time management advice
If you struggle with never being satisfied with your progress or performance anxiety about whether you can complete something keeping you from the fun of even starting, I highly encourage you to analyze your mindset. Also, consider doing what one of my time coaching clients successfully put into practice last week:
As Hillary Clinton, CIA leaders, Sony executives and countless other professionals have recently learned, a single email can damage your career aspirations, reputation, marriage or company's stock price.
In today's world of constant information sharing via television and social media, we must learn to set boundaries around consuming the influx of constant digital information. I find that setting household rules on social media around mealtime allows our family the one-on-one time we all deserve.
When you're staring blankly at your computer or painfully aware that you're not doing what you need to get done, it's easy to fall into some time-investment traps. You're not alone, and the key is often breaking down what you need to get done into the smallest of baby steps.
Life rarely perfectly follows a plan. But that doesn't mean that you should just give up and not make a plan. It means that you should embrace a realistic expectation of what planning can and can not do for you.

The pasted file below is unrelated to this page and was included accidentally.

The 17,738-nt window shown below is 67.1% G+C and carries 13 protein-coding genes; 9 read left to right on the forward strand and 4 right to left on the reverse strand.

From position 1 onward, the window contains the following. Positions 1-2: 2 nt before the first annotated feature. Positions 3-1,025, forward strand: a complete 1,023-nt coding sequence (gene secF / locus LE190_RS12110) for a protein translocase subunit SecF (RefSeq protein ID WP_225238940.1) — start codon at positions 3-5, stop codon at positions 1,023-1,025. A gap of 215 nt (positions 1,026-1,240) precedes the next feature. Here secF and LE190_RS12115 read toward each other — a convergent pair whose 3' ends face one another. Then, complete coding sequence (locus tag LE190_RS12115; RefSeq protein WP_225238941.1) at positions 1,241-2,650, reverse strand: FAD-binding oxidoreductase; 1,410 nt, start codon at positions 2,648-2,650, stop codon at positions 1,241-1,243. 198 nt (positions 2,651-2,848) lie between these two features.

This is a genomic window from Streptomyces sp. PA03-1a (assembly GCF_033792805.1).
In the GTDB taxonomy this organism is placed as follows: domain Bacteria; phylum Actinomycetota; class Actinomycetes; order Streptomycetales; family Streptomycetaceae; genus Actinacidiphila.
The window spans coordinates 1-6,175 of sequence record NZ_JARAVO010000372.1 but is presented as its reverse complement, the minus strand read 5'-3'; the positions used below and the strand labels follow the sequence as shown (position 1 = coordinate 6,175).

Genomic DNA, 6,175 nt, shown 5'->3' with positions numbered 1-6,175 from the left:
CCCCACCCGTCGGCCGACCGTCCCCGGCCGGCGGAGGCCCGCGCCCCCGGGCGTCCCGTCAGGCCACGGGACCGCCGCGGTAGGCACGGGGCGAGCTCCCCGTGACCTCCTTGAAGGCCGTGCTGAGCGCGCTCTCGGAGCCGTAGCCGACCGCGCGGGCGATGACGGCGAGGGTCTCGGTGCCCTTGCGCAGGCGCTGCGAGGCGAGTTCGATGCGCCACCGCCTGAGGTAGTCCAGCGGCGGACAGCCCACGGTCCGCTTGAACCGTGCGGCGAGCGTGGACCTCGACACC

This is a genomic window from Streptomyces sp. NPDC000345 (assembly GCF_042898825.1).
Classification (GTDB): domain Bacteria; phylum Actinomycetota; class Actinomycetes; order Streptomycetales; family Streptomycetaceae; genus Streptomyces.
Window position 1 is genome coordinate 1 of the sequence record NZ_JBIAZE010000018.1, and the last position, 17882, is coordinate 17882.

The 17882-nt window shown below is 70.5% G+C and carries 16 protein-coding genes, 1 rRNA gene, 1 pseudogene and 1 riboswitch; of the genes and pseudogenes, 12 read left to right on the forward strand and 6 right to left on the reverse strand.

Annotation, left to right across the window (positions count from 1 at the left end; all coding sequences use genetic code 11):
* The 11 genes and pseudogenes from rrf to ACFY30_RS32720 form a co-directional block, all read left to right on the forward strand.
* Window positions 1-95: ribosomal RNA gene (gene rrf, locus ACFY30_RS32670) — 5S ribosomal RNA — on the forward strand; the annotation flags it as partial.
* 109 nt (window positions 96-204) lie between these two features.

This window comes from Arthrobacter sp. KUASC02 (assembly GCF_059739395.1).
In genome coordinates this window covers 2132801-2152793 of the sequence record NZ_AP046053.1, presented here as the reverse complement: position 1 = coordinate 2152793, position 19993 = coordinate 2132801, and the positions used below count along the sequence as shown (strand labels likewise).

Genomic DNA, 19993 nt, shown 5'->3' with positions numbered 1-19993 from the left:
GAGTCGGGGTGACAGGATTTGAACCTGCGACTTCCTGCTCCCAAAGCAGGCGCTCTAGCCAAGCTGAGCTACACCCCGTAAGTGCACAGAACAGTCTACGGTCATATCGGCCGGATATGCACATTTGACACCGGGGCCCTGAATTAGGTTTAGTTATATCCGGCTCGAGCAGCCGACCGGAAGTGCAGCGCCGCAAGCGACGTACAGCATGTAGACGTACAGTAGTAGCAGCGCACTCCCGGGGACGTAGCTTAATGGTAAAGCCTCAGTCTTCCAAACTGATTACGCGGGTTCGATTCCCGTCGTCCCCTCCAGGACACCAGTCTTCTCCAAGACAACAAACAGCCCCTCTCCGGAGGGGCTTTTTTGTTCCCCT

What you're really doing when you think you're multitasking is shifting your attention from one thing to another at an astonishing pace. While it's fascinating we have this capability, it's not exactly the best use of our mental faculties.
If someone asked how your day was going, what would be your knee-jerk reaction? If you're a member of the American workforce, there's a good chance your immediate response would be a single word: "Busy!"
The truth is, I already knew I was going to be late and instead of just owning it, the part of my brain that wants to pretend I'm powerless takes over and starts inventing reasoning to take away the supposed sting of personal responsibility.
When you care deeply about your career and receive a great deal of satisfaction from what you do, this phrase can become the mantra for your life: When in doubt, work.
Your relationship to time is one of your most important relationships. Consider that time is the currency of your life. All the choices you make about how to spend your time add up to the kind of life you have.